It was now three mornings since they had left their father's house. They began to walk again, but they always came deeper into the forest, and if help did not come soon, they must die of hunger and weariness. When it was mid-day, they saw a beautiful snow-white bird sitting on a bough, which sang so delightfully that they stood still and listened to it. And when its song was over, it spread its wings and flew away before them, and they followed it until they reached a little house, on the roof of which it alighted. And when they approached the little house they saw that it was built of bread and covered with cakes, but that the windows were of clear sugar.
"We will set to work on that," said Hansel, "and have a good meal. I will eat a bit of the roof, and you Gretel, can eat some of the window, it will taste sweet."
Hansel reached up above, and broke off a little of the roof to try how it tasted, and Gretel leant against the window and nibbled at the panes. Then a soft voice cried from the parlor -
"Nibble, nibble, gnaw who is nibbling at my little house?" The children answered "The wind, the wind, the heaven-born wind," and went on eating without disturbing themselves. Hansel, who liked the taste of the roof, tore down a great piece of it, and Gretel pushed out the whole of one round window-pane, sat down, and enjoyed herself with it.
Suddenly the door opened, and a woman as old as the hills, who supported herself on crutches, came creeping out. Hansel and Gretel were so terribly frightened that they let fall what they had in their hands.
The old woman, however, nodded her head, and said, "Oh, you dear children, who has brought you here? Do come in, and stay with me. No harm shall happen to you."
She took them both by the hand, and led them into her little house. Then good food was set before them, milk and pancakes, with sugar, apples, and nuts. Afterwards two pretty little beds were covered with clean white linen, and Hansel and Gretel lay down in them, and thought they were in heaven.
The old woman had only pretended to be so kind. She was in reality a wicked witch, who lay in wait for children, and had only built the little house of bread in order to entice them there. When a child fell into her power, she killed it, cooked and ate it, and that was a feast day with her. Witches have red eyes, and cannot see far, but they have a keen scent like the beasts, and are aware when human beings draw near. When Hansel and Gretel came into her neighborhood, she laughed with malice, and said mockingly, "I have them, they shall not escape me again."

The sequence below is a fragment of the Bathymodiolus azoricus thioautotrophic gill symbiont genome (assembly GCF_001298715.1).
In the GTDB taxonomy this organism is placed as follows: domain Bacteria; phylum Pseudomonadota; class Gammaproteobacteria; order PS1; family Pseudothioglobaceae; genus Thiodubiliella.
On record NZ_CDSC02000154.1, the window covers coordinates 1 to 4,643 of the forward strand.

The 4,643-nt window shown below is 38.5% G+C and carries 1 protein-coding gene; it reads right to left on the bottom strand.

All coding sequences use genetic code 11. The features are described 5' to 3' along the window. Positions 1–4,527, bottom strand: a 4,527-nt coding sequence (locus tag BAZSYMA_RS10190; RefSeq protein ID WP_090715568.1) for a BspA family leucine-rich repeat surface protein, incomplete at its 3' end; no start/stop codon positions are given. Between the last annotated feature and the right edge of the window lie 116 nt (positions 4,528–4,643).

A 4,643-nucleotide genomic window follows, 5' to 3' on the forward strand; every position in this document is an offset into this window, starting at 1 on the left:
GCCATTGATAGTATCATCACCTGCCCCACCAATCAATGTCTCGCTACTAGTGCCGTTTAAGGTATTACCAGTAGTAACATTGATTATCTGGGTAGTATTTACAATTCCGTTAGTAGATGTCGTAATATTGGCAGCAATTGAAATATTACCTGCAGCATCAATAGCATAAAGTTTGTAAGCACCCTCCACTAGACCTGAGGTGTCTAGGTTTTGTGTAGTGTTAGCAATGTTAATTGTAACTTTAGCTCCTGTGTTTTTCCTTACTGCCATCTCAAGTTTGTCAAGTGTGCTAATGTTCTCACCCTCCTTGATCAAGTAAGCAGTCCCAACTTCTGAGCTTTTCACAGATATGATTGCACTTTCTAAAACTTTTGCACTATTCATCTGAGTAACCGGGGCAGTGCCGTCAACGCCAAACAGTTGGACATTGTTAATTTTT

Early in the morning before the children were awake, she was already up, and when she saw both of them sleeping and looking so pretty, with their plump and rosy cheeks, she muttered to herself, that will be a dainty mouthful.
Then she seized Hansel with her shrivelled hand, carried him into a little stable, and locked him in behind a grated door. Scream as he might, it would not help him. Then she went to Gretel, shook her till she awoke, and cried, "Get up, lazy thing, fetch some water, and cook something good for your brother, he is in the stable outside, and is to be made fat. When he is fat, I will eat him."
Gretel began to weep bitterly, but it was all in vain, for she was forced to do what the wicked witch commanded. And now the best food was cooked for poor Hansel, but Gretel got nothing but crab-shells. Every morning the woman crept to the little stable, and cried, "Hansel, stretch out your finger that I may feel if you will soon be fat."
Hansel, however, stretched out a little bone to her, and the old woman, who had dim eyes, could not see it, and thought it was Hansel's finger, and was astonished that there was no way of fattening him.
When four weeks had gone by, and Hansel still remained thin, she was seized with impatience and would not wait any longer.